That may explain why the new swine flu outbreak is striking a disproportionately large number of children and young adults. The regular seasonal flu typically takes the biggest toll among the very young and the elderly.

The current H1N1 virus is a distant genetic cousin of the more virulent H1N1 "Spanish flu" virus of 1918 that killed 20 million to 50 million people worldwide, and up to 500,000 in the United states. Seasonal versions of this virus circulated throughout the United States until it was replaced in 1957 by the H2N2 "Asian flu" pandemic virus, which caused 70,000 deaths in the United States.

In 1977, the H1N1 "Russian flu" virus emerged, but people exposed to H1N1 before 1957 were largely immune to this strain, according to the U.S. National Institute of Allergy and Infectious Diseases.

Jernigan said studies have found evidence of H1N1 antibody activity in blood from older people. "We can infer from that, to some degree, that there is some level of protection," he said.

But he added a note of caution, saying that many years have passed and the new virus, although the same subtype, is different from the H1N1 seasonal flu virus circulating before 1957.

Jernigan also disagreed with an assessment Tuesday by the World Health Organization's director-general, Dr. Margaret Chan, who said production of an H1N1 swine flu vaccine could not begin until mid-July at the earliest, weeks later than previous estimates.

Chan's reasoning: swine flu virus isn't growing very fast in laboratories, making it hard for scientists to get the key ingredient they need for a vaccine -- the "seed stock" from the virus. And she said it would then take months before a vaccine would be available, the Associated Press reported.

However, Jernigan said that in the United States, the steps needed to produce a swine flu vaccine are moving ahead on schedule, and a vaccine should be ready by the fall. "We are moving along and have not had significant delays here in the U.S. with the development of the vaccine candidates," he said.

Jernigan noted that creating a vaccine for the new H1N1 flu is a complicated process. He also suggested making the regular, seasonal flu vaccine available earlier to Americans than its usual late September or early October introduction.

"At this point when to vaccinate [with the new H1N1 vaccine] is going to be driven largely by when it's available," Jernigan said. "If possible we want to have an earlier roll-out of the seasonal influenza vaccine, to make it easier for an additional vaccine if that's the ultimate policy," he said.

"For that reason we will be working closely with manufacturers and with multiple advisory committees through the federal government and with other partners to make sure that what is recommended in terms of timing is feasible and can be initiated, to offer the most protection to the most folks," Jernigan said.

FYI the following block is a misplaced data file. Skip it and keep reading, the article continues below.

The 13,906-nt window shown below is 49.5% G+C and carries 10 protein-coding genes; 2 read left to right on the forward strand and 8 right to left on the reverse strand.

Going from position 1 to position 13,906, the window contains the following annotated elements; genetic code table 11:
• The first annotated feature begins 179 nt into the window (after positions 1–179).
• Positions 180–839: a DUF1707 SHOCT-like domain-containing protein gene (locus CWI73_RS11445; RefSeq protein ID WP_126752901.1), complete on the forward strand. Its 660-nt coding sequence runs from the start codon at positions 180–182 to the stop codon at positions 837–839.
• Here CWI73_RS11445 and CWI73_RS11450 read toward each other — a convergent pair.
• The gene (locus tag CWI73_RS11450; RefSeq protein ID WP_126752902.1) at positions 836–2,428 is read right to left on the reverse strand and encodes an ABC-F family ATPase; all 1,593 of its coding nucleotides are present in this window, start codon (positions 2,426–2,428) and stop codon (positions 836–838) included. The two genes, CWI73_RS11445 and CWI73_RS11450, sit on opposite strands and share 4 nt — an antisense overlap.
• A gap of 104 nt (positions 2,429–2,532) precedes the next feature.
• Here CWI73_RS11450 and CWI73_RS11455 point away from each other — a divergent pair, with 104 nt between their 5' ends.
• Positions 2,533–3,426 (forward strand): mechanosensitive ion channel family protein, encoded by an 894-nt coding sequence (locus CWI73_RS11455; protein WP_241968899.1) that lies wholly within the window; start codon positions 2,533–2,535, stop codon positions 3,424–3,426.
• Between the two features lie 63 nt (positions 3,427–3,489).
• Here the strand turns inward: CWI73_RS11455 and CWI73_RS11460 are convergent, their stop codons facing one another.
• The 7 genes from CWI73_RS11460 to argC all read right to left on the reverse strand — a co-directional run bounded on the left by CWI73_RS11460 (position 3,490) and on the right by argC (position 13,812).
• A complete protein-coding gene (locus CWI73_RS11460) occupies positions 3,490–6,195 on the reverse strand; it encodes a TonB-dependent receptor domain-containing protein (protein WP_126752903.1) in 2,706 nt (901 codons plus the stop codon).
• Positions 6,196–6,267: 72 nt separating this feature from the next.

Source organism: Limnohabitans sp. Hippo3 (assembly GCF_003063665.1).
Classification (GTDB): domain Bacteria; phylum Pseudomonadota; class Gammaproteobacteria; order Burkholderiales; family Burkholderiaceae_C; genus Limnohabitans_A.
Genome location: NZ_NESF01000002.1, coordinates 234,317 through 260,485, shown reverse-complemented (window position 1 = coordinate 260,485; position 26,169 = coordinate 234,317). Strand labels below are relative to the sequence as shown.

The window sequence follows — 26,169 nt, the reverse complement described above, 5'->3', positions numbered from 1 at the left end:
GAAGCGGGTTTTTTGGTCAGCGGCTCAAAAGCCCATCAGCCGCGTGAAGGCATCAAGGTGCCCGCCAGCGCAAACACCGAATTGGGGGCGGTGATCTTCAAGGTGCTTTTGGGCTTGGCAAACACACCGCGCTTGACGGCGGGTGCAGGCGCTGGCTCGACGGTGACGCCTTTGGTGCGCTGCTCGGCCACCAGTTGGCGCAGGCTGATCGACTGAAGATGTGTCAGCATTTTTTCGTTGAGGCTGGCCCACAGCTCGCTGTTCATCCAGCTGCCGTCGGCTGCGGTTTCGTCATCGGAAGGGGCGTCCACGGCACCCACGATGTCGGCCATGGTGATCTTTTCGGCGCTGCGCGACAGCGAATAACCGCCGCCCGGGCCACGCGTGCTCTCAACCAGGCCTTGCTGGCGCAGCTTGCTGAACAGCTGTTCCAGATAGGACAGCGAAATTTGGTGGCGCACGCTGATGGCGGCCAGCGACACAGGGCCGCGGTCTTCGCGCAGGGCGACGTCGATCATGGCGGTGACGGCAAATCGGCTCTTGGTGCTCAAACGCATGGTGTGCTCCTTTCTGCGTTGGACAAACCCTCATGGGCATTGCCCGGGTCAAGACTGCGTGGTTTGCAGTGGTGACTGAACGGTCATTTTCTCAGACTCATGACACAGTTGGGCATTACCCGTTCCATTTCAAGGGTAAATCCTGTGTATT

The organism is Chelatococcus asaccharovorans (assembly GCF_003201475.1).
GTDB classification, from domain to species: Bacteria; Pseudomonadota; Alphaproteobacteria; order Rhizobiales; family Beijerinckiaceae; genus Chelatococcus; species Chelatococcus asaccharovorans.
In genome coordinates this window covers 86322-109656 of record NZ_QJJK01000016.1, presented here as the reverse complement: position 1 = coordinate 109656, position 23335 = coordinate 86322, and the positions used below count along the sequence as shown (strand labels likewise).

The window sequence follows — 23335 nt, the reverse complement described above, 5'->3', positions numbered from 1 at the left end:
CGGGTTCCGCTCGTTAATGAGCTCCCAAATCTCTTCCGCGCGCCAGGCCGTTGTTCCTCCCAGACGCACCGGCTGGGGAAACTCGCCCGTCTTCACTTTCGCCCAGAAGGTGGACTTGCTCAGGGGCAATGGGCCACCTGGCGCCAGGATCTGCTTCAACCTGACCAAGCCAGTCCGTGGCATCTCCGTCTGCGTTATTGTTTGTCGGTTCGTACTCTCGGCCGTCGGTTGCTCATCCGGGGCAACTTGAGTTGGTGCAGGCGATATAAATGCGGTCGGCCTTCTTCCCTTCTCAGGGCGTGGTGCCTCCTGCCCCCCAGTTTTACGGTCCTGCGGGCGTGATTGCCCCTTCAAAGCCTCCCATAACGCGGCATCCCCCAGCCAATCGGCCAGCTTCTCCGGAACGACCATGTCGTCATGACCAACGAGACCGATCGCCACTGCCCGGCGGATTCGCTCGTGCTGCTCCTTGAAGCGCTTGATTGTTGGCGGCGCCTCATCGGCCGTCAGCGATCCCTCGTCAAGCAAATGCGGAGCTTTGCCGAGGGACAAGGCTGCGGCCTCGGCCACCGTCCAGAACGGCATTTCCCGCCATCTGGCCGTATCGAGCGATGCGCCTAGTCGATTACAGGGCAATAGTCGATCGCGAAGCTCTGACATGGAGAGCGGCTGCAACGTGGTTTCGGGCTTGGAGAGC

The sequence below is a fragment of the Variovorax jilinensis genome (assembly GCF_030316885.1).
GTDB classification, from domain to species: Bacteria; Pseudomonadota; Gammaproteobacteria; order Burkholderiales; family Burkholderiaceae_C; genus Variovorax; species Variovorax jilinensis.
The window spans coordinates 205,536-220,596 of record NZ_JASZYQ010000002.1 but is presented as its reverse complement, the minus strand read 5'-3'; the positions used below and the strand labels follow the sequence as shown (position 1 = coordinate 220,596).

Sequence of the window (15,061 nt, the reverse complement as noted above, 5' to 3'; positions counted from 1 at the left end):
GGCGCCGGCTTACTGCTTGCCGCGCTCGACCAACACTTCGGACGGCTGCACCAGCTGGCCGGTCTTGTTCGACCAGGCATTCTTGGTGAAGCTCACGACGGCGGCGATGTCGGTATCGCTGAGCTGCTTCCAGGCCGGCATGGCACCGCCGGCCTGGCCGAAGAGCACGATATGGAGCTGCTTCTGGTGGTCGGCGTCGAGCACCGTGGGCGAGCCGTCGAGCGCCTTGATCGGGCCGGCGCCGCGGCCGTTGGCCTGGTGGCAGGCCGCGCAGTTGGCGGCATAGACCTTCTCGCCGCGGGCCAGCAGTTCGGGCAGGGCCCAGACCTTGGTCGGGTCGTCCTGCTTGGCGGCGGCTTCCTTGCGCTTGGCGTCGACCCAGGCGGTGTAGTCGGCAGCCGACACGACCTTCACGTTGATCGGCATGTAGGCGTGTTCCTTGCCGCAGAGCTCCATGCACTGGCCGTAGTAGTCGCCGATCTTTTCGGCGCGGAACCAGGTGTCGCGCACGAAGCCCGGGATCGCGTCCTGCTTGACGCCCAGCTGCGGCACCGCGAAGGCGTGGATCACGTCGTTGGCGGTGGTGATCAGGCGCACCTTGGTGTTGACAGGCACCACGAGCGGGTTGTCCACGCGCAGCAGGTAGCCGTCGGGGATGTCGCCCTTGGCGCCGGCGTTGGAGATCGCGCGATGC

In the United States, most cases of swine flu continue to be no worse than seasonal flu, health officials said. Testing has also found that the swine flu virus remains susceptible to two common antiviral drugs, Tamiflu and Relenza, according to the CDC.

The new swine flu is a highly unusual mix of swine, bird and human flu viruses. Experts worry that, if the new flu virus mutates, people would have limited immunity to fight the infection.

The CDC is concerned with what will happen as the H1N1 virus moves into the Southern Hemisphere, where the flu season is about to start. The agency is also preparing for the virus' likely return in the fall to the Northern Hemisphere.

On Tuesday, U.S. health officials said that people hospitalized with the swine flu who have underlying health problems fare worse than otherwise healthy people who also have been hospitalized. This buttresses the belief that the swine flu is no more dangerous than regular flu, the officials said.

On Wednesday, the CDC was reporting 5,710 U.S. cases of swine flu in 48 states, including eight deaths. The two latest deaths include a 44-year-old man in Missouri -- the state's first such fatality -- and a 57-year-old woman in Arizona, that state's second confirmed swine flu death.

The World Health Organization on Wednesday was reporting 10,243 diagnosed cases in 41 countries, including at least 80 deaths, mostly in Mexico, believed to be the source of the outbreak.

More information

For more on swine flu, visit the U.S. Centers for Disease Control and Prevention.



SOURCES: May 20, 2009 teleconference with Daniel Jernigan, M.D., Ph.D., medical epidemiology, Influenza Division, U.S. Centers for Disease Control and Prevention; May 19, 2009, teleconference with Anne Schuchat, M.D., Interim Deputy Director for Science and Public Health Program, U.S. Centers for Disease Control and Prevention; Associated Press

Last Updated: May 20, 2009